I, Object is one of five research projects that were developed as a result of the LIVE!Museum Project. All of these projects look at ways to enhance the on-site museum experience through the use of online technology. I, Object looks at the special value of experiencing a real object in combination with the role of the Internet as a place where people can search information and browse through content.
The personal and live encounter with an object in a gallery is a special experience. The addition of potentially significant layers (and quantities) of relational information should not obscure that experience. The intention is to reassert the relevance of the object, its enduring significance and its contemporary relationships to in-gallery and other experiences.
The research question this project will focus on is: How can Museums and Heritage Institutions bring in external live content in order to enhance visitors’ experience of in-gallery objects?
A powerful notion that emerged from the discussion was the idea that an object would effectively ‘learn about itself’ as visitors engaged with it. Each encounter, during which a visitor engages through information displays to illicit new LIVE! Information related to the object, would be ‘remembered’ by the object. Subsequent visitors could recover earlier searches, early ‘memories’ and follow new leads.
By drawing on appropriate, and evolving, datasets, the object can be placed in a relational network associating itself with comparable or related objects in the same gallery, city, county or other space. Objects might easily be related by physical location of origin or discovery, by assigned date of production or discovery, or by some other element of metadata.
The interface(s) for exploration should also allow for engagement. Visitors might wish to suggest a relationship that the object might have or to ‘take-away’ their encounter with the object and its relationships.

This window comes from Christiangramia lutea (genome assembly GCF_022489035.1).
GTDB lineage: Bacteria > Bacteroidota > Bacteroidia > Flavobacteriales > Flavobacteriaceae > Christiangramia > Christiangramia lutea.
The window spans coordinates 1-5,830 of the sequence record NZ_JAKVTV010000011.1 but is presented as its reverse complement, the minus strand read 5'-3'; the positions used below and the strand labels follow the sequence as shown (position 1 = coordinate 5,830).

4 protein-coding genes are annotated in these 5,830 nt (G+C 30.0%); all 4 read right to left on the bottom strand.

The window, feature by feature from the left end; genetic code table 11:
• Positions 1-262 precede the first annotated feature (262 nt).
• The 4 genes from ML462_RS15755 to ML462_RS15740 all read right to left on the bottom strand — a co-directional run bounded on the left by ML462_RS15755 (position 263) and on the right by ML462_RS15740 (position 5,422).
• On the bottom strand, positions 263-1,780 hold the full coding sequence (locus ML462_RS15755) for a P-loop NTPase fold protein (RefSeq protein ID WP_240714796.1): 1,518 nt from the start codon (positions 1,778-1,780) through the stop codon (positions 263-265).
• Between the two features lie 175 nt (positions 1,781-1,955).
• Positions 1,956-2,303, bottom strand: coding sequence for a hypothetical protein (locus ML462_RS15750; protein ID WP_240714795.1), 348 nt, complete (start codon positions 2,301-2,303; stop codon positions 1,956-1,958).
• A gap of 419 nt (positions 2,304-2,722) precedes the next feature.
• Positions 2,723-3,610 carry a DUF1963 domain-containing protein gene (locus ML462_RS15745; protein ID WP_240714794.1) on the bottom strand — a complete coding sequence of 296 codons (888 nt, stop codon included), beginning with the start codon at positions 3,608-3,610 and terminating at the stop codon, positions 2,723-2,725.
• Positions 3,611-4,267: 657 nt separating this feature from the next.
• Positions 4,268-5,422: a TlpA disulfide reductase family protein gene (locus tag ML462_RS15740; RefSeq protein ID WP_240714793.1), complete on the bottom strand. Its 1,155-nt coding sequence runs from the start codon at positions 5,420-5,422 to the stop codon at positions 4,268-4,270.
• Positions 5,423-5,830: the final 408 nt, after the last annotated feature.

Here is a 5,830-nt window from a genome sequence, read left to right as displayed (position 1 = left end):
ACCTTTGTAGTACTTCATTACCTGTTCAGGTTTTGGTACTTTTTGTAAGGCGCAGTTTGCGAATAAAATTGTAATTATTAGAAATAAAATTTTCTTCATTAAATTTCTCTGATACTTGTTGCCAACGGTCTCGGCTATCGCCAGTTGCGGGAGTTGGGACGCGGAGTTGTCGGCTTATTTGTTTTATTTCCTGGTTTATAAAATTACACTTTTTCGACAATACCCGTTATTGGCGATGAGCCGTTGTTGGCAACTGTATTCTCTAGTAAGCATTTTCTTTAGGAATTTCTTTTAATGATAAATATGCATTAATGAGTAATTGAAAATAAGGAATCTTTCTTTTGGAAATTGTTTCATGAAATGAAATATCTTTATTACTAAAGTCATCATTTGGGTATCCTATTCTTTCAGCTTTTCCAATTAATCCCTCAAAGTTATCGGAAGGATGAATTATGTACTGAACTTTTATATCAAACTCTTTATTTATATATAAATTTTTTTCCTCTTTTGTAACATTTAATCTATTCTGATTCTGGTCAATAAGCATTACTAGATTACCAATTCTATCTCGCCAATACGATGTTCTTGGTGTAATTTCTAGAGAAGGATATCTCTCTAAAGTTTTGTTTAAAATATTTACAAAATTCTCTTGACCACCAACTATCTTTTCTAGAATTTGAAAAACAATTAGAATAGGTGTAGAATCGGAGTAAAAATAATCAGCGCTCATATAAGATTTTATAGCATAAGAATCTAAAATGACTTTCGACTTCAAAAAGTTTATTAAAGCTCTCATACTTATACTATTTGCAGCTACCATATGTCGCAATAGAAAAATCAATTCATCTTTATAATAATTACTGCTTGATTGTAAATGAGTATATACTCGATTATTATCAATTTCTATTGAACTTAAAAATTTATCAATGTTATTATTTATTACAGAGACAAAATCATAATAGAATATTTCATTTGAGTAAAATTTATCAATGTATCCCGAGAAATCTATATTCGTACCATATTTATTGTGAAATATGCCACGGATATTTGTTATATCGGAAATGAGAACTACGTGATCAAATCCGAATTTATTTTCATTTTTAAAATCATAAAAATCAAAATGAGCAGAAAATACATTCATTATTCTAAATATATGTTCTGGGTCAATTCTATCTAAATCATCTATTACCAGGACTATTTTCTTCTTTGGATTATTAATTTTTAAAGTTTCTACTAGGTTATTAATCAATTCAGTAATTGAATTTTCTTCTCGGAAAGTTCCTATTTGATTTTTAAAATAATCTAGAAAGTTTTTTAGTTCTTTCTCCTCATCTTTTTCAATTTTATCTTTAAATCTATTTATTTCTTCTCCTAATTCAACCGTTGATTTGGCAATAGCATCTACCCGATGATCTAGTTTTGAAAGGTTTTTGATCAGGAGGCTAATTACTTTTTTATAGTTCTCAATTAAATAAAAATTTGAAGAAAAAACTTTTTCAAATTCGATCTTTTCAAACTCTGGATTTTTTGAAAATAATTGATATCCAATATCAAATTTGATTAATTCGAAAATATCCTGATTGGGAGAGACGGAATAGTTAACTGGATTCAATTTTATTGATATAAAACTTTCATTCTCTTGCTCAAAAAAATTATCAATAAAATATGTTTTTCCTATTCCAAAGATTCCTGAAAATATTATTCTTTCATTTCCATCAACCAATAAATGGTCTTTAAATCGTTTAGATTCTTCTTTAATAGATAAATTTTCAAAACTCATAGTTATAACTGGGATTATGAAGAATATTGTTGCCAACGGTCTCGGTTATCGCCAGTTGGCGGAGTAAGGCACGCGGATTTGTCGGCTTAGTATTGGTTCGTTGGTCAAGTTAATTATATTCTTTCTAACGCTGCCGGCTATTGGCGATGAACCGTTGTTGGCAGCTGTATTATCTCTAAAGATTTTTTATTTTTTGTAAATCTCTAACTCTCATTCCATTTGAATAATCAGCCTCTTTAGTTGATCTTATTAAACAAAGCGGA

The interface(s) must be subtle enough to neither dominate nor interrupt the visitor experience of those who seek to ‘walk on’. Where institutions have collections that are of significance sometimes overlooked by visitors, these easily relocated interface(s) could be positioned in close proximity to ‘shine a light’ on institutions’ ‘hidden gems’.
To enable an object-centred network that generates live content drawn from within, and beyond, the site itself in such a way as to enhance the visitor’s experience of in-gallery objects. Visitors will be given the tools to enter into a dialogue with the object, which will inform visitors and itself about its place in the informational matrix.
To identify how objects can be enabled to source and create their own contemporary relevance with the use of the web
To enhance the visitor’s experience by developing the interfaces, software and tools to encourage them to engage in an object-centred experience that is relevant to their personal interests.
The members of the I, Object project team are:
Simon Atkinson – Educational Developer, London School of Economics
Jeanette Atkinson – Associate Tutor Museum Studies, University of Leicester, department of Museum Studies
Victoria Carroll – Curator, Science Museum
Daniel Evans – Head of Web, Science Museum
Ruth Harper – Network and Marketing Coordinator, Culture 24
Michael Harrison – Director, Scripti Ltd.
Carl Hogsden – Research Associate, University of Cambridge
Graham Howard – Director Systems Simulation
Boriana Koleva – Lecturer, School of Computer Science, Nottingham University
Phil Purdy – Grid Manager, Collections Trust
Paul Taylor – Project Manager Herbert 2.0, the Herbert
Rob Tice – Director Knowledge Integration